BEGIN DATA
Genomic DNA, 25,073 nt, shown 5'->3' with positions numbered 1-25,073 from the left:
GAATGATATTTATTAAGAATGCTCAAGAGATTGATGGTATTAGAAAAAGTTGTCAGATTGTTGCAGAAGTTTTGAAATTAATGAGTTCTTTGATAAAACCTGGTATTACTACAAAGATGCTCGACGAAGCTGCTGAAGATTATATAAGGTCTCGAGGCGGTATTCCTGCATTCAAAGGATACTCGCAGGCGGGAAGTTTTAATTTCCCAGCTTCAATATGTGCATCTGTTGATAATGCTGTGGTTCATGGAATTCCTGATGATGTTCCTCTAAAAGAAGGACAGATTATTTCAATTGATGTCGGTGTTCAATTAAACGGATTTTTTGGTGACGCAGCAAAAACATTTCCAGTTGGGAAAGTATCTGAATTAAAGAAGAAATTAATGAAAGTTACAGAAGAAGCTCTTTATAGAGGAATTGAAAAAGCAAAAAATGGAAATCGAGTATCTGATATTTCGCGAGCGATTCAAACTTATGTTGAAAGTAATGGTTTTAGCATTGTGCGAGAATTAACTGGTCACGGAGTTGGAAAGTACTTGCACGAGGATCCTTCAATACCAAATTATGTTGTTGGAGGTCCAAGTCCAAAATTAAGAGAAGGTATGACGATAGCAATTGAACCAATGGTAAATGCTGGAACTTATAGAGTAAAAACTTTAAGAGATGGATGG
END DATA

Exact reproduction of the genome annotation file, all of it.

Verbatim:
Genomic DNA, 25,073 nt, shown 5'->3' with positions numbered 1-25,073 from the left:
GAATGATATTTATTAAGAATGCTCAAGAGATTGATGGTATTAGAAAAAGTTGTCAGATTGTTGCAGAAGTTTTGAAATTAATGAGTTCTTTGATAAAACCTGGTATTACTACAAAGATGCTCGACGAAGCTGCTGAAGATTATATAAGGTCTCGAGGCGGTATTCCTGCATTCAAAGGATACTCGCAGGCGGGAAGTTTTAATTTCCCAGCTTCAATATGTGCATCTGTTGATAATGCTGTGGTTCATGGAATTCCTGATGATGTTCCTCTAAAAGAAGGACAGATTATTTCAATTGATGTCGGTGTTCAATTAAACGGATTTTTTGGTGACGCAGCAAAAACATTTCCAGTTGGGAAAGTATCTGAATTAAAGAAGAAATTAATGAAAGTTACAGAAGAAGCTCTTTATAGAGGAATTGAAAAAGCAAAAAATGGAAATCGAGTATCTGATATTTCGCGAGCGATTCAAACTTATGTTGAAAGTAATGGTTTTAGCATTGTGCGAGAATTAACTGGTCACGGAGTTGGAAAGTACTTGCACGAGGATCCTTCAATACCAAATTATGTTGTTGGAGGTCCAAGTCCAAAATTAAGAGAAGGTATGACGATAGCAATTGAACCAATGGTAAATGCTGGAACTTATAGAGTAAAAACTTTAAGAGATGGATGG